The program provides real-time molding simulation. The software can dynamically evaluate a range of plastic- part designs in significantly less time than it takes to perform a standard simulation. Moldflow even makes suggestions on how to resolve molding problems. A results viewer lets nonusers visualize, quantify, and compare simulation results.
Enhancements and new capabilities include: Simulating the filling and packing phases of injection molding; calculating the orientation of short and long-glass fibers; and determining the temperature variation in a mold. Moldflow 2012 can import and mesh solid geometry from Parasolid-based CAD systems, Inventor, Catia V5, Pro/Engineer, and SolidWorks, as well as IGES, SAT, and STEP.
Breaking barriers to product development
By Mike Campbell | Divisional Vice President Creo Product Development, PTC | Needham, Mass.
Many users indicate they are still leery of learning and implementing 3D CAD because it is too difficult to learn.
But CAD should be as easy to use as other productivity tools such as PowerPoint or Excel so everyone on the product team can contribute. In developing Creo, PTC broke down the main barriers keeping many stakeholders from feeling comfortable about jumping on the 3D CAD bandwagon:
Usability. This concept goes well beyond simple user interface improvements. Many CAD companies talk about their products as having an ease-of-use advantage. In reality, all mainstream CAD packages take at least a week for new users to come up to speed. Plus, new users must use the software consistently to remain productive. What’s needed is a design process that includes both mainstream CAD jockeys and casual users, such as project managers, marketing managers, or application engineers out in the field. In other words, providing customers the right tool for the right user at the right time gives everyone in the organization the opportunity to participate in the product-development process.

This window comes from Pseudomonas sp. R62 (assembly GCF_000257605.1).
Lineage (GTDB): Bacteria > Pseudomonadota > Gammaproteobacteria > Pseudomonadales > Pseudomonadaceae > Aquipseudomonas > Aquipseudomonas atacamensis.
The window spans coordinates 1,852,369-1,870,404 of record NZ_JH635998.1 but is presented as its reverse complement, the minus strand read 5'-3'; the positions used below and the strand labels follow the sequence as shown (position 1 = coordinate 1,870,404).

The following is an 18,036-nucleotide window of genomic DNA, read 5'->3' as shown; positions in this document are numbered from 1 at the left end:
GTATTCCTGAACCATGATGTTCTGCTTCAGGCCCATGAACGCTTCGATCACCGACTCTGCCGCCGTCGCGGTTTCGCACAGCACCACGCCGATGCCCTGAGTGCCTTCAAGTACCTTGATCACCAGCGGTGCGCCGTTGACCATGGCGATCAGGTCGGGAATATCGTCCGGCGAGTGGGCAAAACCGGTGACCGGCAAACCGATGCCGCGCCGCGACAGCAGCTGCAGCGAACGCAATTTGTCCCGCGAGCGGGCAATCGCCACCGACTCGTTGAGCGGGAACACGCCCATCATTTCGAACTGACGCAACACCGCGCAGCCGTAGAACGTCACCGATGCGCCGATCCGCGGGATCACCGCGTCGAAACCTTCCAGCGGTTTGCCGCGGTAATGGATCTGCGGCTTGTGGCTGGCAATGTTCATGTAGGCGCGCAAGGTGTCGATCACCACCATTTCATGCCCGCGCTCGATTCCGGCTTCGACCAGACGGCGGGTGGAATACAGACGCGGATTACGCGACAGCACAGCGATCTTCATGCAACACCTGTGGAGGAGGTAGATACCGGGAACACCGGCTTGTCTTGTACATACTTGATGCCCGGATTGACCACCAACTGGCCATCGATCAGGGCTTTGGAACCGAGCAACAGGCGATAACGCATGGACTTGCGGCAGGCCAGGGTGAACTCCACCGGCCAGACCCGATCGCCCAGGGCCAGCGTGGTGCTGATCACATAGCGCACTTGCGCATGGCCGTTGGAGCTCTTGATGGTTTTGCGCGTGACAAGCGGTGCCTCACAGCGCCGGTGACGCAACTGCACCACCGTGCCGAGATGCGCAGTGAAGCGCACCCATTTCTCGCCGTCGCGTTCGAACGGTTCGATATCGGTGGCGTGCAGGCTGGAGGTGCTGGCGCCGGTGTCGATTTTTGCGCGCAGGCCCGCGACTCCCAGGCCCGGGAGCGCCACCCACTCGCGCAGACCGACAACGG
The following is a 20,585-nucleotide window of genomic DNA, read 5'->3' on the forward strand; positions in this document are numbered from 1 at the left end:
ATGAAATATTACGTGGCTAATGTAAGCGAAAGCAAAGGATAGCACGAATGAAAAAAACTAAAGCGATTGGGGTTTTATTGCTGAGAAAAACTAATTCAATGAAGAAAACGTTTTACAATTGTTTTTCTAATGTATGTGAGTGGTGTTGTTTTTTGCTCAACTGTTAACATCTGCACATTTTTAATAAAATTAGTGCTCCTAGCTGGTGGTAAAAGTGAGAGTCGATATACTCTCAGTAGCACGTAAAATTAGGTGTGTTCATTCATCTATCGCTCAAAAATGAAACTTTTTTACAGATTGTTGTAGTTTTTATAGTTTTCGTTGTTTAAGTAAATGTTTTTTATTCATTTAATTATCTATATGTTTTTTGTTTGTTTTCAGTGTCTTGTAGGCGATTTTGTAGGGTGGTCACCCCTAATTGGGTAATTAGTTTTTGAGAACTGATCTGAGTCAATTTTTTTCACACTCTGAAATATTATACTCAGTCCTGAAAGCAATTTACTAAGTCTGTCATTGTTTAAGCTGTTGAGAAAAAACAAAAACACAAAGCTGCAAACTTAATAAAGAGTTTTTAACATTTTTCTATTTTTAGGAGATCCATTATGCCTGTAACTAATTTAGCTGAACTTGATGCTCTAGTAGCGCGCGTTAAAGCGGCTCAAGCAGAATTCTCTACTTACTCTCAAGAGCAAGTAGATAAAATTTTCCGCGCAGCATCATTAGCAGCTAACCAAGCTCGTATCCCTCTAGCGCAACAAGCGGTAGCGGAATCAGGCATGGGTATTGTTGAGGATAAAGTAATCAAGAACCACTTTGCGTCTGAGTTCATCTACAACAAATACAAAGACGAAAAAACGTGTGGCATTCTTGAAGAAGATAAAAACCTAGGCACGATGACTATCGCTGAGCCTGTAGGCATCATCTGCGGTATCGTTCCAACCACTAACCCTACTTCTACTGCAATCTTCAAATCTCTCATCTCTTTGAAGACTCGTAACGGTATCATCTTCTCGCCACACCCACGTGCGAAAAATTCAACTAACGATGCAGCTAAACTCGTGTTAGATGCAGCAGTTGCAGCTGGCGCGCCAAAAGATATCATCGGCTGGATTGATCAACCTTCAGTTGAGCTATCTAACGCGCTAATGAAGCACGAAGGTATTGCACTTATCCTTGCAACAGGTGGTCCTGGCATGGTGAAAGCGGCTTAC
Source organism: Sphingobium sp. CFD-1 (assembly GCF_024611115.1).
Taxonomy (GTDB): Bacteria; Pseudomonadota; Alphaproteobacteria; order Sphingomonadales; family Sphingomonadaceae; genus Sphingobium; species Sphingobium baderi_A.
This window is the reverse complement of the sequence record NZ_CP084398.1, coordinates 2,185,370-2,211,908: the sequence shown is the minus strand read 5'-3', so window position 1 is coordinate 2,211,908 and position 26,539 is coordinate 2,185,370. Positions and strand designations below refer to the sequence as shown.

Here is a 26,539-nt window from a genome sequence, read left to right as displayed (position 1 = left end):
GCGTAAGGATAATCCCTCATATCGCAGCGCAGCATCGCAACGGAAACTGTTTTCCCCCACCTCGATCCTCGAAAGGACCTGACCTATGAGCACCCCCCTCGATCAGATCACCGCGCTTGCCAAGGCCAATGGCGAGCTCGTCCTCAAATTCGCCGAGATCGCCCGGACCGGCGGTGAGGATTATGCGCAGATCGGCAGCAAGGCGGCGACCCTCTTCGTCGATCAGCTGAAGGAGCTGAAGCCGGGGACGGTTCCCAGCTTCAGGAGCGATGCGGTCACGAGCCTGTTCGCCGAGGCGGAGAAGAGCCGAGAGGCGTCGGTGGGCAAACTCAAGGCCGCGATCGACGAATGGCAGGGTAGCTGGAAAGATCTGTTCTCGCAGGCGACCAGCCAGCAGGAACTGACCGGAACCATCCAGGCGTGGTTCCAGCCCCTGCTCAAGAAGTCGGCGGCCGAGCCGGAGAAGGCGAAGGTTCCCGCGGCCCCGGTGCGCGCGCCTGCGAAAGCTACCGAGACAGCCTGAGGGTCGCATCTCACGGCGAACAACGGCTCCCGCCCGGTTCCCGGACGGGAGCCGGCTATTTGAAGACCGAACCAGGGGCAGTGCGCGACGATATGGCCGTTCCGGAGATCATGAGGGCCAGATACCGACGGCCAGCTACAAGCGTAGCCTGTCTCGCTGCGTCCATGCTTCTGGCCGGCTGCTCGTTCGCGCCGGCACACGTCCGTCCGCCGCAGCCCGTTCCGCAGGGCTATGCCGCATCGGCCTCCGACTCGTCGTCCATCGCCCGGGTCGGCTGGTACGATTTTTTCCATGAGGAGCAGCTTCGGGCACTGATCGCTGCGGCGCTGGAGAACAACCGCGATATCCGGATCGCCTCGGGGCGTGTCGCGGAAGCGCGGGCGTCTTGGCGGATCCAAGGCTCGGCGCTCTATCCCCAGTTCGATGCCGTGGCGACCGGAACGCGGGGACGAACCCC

Interoperability. The lack of interoperability between modeling approaches and even within 3D parametric programs sometimes makes it difficult to use different tools of choice for various tasks. It also makes it hard to work with suppliers and other parties in a value chain using multiple CAD systems. Interoperability issues often force companies to standardize on a single system not necessarily optimal for all users. CAD systems should challenge this model and deliver interoperability between programs that lets data flow back and forth seamlessly. Data created in any mode, whether it is 2D, 3D direct, or 3D parametric, must be fully accessible and reusable in any other mode. Users can then work with their own or another user’s data in the approach of choice.
Assembly management. For designing relatively simple products with few variants, a pure CAD-based assembly modeling approach is sufficient. For more-complexproducts that may have many hundreds or even thousands of configurations, a CAD-based assembly approach may not be scalable or feasible. In these cases, a PLM-based approach is required. Today there is no deep connection between the PLM system and CAD-based assembly modeling. This limits PLM’s impact on the creation, validation, and downstream use of highly configurable, serial-number-specific product designs. CAD-based modeling needs an intelligent assembly kernel that will make CAD assemblies as dynamic as the real-world products they are trying to model. This capability will give teams the power and scalability to create, validate, and reuse information for highly configurable products.
Technology lock-in. Many users feel trapped by legacy tools. The inability to easily translate data between systems makes it difficult to retire old tools and migrate to a new technology, application, or vendor. The result is that companies either incur high switching costs or settle for limited innovation with legacy tools. CAD software needs to remove these constraints and let users incorporate data from any CAD system, unlocking multi-CAD design efficiency and value.
The CAD market is ready for a scalable suite of right-sized, interoperable, integrated design applications that span the entire spectrum of product development. Solving these design software problems will help companies unlock their potential by unleashing creativity, facilitating teamwork, increasing efficiency, and, ultimately, realizing value.